But, the donkey has gone on, we have a little further to follow it, all the way back to the first book of the Bible, to Genesis. Again, a bit of background. You may know the story of Joseph and his Technicolour dreamcoat. Joseph, the spoiled favourite son of Jacob, whose brothers took against him and sold him into slavery in Egypt. How God gave him the gift of interpreting dreams, a gift which came to the attention of Pharaoh, who raised him to be second in the kingdom. How his brothers came looking for grain in time of famine, the family were reunited, and how Joseph moved them all to Egypt. Now it has come to the time for Jacob to die, and he gathers his sons to bless them, and we read this in Genesis 49:9-12,
“You are a lion’s cub, Judah;
you return from the prey, my son.
Like a lion he crouches and lies down,
like a lioness – who dares to rouse him?
The sceptre will not depart from Judah,
nor the ruler’s staff from between his feet,
until he to whom it belongs shall come
and the obedience of the nations shall be his.
He will tether his donkey to a vine,
his colt to the choicest branch;
he will wash his garments in wine,
his robes in the blood of grapes.
His eyes will be darker than wine,
his teeth whiter than milk.”
Do you hear the echoes of Christmas again, “Bethlehem, in the land of Judah, out of you will come forth a ruler who will shepherd my people Israel” Both David, and therefore, Jesus, were of the tribe of Judah. Jesus is the ultimate fufilment of this blessing of Jacob over his son that the sceptre will not depart from his descendants.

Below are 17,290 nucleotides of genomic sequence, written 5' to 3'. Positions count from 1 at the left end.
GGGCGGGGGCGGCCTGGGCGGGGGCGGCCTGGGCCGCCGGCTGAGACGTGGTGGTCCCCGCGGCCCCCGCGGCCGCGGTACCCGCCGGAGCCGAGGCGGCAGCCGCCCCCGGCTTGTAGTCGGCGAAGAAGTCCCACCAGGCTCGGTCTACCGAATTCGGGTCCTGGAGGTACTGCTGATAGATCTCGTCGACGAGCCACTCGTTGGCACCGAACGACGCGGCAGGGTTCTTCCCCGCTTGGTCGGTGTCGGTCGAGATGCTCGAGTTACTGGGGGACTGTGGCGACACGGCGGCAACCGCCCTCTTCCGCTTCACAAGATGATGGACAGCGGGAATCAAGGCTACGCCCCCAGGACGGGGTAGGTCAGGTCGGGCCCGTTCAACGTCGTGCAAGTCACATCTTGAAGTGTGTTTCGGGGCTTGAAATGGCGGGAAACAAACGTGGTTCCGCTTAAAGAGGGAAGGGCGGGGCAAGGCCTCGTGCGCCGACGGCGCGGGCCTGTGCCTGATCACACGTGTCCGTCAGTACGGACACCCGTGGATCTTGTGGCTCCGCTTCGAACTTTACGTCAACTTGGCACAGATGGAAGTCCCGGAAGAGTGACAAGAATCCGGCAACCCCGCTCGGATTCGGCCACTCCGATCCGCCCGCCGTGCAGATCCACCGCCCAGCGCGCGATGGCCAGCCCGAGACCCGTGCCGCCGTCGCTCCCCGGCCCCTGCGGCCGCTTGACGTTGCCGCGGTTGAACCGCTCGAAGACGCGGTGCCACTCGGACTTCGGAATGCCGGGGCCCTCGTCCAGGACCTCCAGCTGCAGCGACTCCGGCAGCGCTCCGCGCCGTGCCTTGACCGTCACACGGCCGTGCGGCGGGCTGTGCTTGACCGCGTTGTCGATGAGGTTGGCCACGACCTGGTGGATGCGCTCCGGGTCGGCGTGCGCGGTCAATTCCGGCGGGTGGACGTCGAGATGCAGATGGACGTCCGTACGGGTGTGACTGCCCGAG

And what do we find here? We find him tethering his donkey to a vine, a poetic foreshadowing perhaps of Jesus tying up the donkey at the end of this day, and going on to shed his blood, which we remember in the wine of the communion table.
So, we have followed this donkey back, from Palm Sunday, to the dusty road to Bethlehem, to the prophecies of Zechariah, to the return of David to his throne, and on to journey’s end in the first book of the Bible, as Jacob prophesies over Judah. As we have, we’ve seen that that this is the way that God’s king, bringing salvation, righteousness, peace, and hope in humility and gentleness was always intended to enter Jerusalem as he brought in his kingdom.
And yet, despite this, the crowd still do not recognise him for who he is. They shout praises, and even quote the Psalm that should tell them, but when they are asked who he is, they still say, “This is Jesus, the prophet from Nazareth in Galilee”. They do not see what Peter saw, when he was asked the same question and said, “You are the Messiah, the Son of the living God.”
Jesus was going to have to go through the hell of Good Friday and the glory of Easter Sunday before that would really sink in.
So, what about us, as we read about the purposes of God, worked out over hundreds of years, to bring us the opportunity to know salvation and right living? In times of turmoil, confusion, and difficulty, will we trust the one who promises to work all things for good for those who love him, as we witness the promises kept? Will we worship and follow the king who rode a donkey, even when the path leads to Calvary, because we trust that when we do, that resurrection is our final destination?